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    From what you're telling us, I'd pick New York City and I wouldn't look back. Cheaper rents, lower cost of living and better education opportunities. Queens has a lot of affordable neighborhoods, some of which have decent sized Indian populations such as Jackson Heights and Flushing. The public school system in NYC isn't bad either especially if your children are admitted to any of the specialized high schools.

    shri and Char Siu King like this.

  10. #10

    I highly recommend New York over HK. Keep in mind that I don't have all of the information for a proper comparison. I haven't lived in NYC, but I have visited there. I have lived in LA and visited various other US cities.

    This is why I would pick NY if I were in your shoes:


    • People are more friendly and willing to help. I find people are happier and there is a more positive atmosphere in the places I've been in the US. People pretty much look angry in Hong Kong and many don't even care if they knock you over or whack you with a bag/umbrella/watch.
    • You will probably experience extreme racism in Hong Kong, such as landlords rejecting your offer, taxi drivers refusing to let you in and people avoiding you. While studying at an international school, it is possible that some kids and their parents might not want to interact with you and your kids. This is far less likely to happen in the US.
    • The quality of air is worse in Hong Kong.
    • Rents were cheaper everywhere in the US, in terms of what you got for your money. I know that NYC is also expensive, but not nearly as much as Hong Kong.
    • My groceries were cheaper for the type and quality of food I prefer. Many people often say food is cheaper in Hong Kong, but I definitely have not found this has not been the case for me. There are also many things I just simply can't get or it wouldn't make sense to get here.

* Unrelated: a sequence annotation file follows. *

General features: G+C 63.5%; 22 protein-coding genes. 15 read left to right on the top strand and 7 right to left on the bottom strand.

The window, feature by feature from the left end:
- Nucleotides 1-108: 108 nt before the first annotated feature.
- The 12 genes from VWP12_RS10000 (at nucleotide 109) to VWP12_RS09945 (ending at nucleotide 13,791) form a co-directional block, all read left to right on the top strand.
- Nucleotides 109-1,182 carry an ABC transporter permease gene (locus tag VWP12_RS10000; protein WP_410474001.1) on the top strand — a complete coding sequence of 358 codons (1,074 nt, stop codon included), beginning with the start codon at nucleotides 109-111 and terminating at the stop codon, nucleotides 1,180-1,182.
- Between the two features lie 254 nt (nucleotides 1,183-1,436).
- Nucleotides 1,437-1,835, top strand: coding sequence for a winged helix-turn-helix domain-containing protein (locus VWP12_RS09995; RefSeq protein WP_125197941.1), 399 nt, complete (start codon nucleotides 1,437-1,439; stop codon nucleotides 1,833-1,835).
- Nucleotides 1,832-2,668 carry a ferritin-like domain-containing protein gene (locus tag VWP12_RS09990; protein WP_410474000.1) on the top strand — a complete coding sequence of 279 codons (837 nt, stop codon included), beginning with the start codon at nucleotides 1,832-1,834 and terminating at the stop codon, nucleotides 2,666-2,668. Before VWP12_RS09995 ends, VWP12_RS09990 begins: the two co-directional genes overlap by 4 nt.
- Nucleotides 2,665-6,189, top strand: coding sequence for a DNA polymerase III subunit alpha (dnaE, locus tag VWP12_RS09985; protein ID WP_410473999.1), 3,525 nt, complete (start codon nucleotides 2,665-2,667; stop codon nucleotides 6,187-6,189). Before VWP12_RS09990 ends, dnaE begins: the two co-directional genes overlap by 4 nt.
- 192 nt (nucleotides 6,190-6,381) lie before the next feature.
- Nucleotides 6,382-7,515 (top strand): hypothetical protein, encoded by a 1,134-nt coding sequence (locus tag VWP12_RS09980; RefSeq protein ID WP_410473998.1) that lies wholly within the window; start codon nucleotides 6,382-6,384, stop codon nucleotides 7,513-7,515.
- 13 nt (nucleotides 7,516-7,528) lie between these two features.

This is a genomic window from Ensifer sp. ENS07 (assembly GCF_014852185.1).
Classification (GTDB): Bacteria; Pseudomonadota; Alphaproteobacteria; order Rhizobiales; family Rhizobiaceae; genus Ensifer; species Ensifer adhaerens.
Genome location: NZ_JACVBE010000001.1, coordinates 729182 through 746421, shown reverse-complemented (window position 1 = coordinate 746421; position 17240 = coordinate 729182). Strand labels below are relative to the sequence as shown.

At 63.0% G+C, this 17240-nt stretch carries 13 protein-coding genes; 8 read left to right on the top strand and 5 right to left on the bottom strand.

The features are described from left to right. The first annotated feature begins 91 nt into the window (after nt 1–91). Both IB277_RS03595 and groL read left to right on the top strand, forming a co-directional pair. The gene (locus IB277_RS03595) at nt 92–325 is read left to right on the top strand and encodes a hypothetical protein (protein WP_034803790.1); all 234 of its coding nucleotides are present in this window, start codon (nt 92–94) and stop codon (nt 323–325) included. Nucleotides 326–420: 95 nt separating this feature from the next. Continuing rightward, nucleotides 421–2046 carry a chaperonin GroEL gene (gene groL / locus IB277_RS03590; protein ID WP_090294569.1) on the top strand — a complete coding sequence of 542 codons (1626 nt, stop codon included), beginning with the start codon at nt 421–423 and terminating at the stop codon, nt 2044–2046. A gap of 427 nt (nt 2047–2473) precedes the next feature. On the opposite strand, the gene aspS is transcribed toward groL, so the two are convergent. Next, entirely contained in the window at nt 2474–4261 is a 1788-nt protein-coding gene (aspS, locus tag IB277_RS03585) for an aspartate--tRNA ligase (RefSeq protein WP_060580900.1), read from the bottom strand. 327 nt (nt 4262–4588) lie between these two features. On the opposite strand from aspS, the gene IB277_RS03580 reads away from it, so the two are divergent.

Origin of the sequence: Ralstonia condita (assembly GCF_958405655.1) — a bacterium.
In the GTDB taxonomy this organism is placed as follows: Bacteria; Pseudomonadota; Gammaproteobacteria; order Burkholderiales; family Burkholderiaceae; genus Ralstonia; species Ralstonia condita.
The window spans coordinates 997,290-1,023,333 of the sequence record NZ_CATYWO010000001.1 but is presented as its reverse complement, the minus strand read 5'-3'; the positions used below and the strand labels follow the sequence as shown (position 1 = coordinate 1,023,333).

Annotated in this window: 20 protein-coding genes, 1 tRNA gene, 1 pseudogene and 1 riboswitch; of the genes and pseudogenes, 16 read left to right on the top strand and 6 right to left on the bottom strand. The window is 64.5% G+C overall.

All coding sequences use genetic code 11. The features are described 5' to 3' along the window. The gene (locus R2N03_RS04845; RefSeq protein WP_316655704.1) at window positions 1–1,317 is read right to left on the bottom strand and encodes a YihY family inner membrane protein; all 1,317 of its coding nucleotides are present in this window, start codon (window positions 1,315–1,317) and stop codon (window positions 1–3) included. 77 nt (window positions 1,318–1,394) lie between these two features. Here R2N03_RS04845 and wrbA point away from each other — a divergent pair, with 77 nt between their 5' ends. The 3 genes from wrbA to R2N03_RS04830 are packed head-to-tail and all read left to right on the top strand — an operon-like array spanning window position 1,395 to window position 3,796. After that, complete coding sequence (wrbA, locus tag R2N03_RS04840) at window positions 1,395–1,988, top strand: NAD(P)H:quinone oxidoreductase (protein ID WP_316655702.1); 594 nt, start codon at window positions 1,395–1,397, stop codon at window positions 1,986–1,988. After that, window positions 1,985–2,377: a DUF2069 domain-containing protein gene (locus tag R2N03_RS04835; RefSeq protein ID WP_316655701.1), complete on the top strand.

• There is a wider variety of choice when buying things. It is also way more convenient to buy things in the US, with many efficient online stores with fast delivery options. Amazon Prime and Now are great. Customer service is also much better. Many businesses will allow you to return things simply if you didn't like them. In Hong Kong, even if something broke down, you'll find it a hard and annoying process to try to get it replaced/fixed or get a refund.
    • You might find that some things are much more expensive in Hong Kong. This probably doesn't apply to you, as you haven't mentioned pets, but almost all pet products seem to be twice the price in Hong Kong. This might be the case with other products, such as furniture. For example, IKEA is more expensive here.


    However, I before making the decision, I would definitely look into how much it costs to get a similar education at an ESF/international school in NYC. I recently noted that the US public school system seems to be much lower in quality. Over last summer, I helped a girl who just entered middle school went to a public school in an LA suburb. The school is known to be one of the best and Asian families move closer to send their kids there. Apparently, her classes consisted of simply reading their textbook in class. I suppose grade school might be different. Class activities might be more similar at public and international schools for younger students. I would also look into how easy/difficult it would be to get your kids into a school you'd be happy with in both locations.
    Last edited by dpmlicious; 24-05-2016 at 12:24 PM. Reason: Typos, formatting
    TheBrit, jgl, Mrs. Jones and 2 others like this.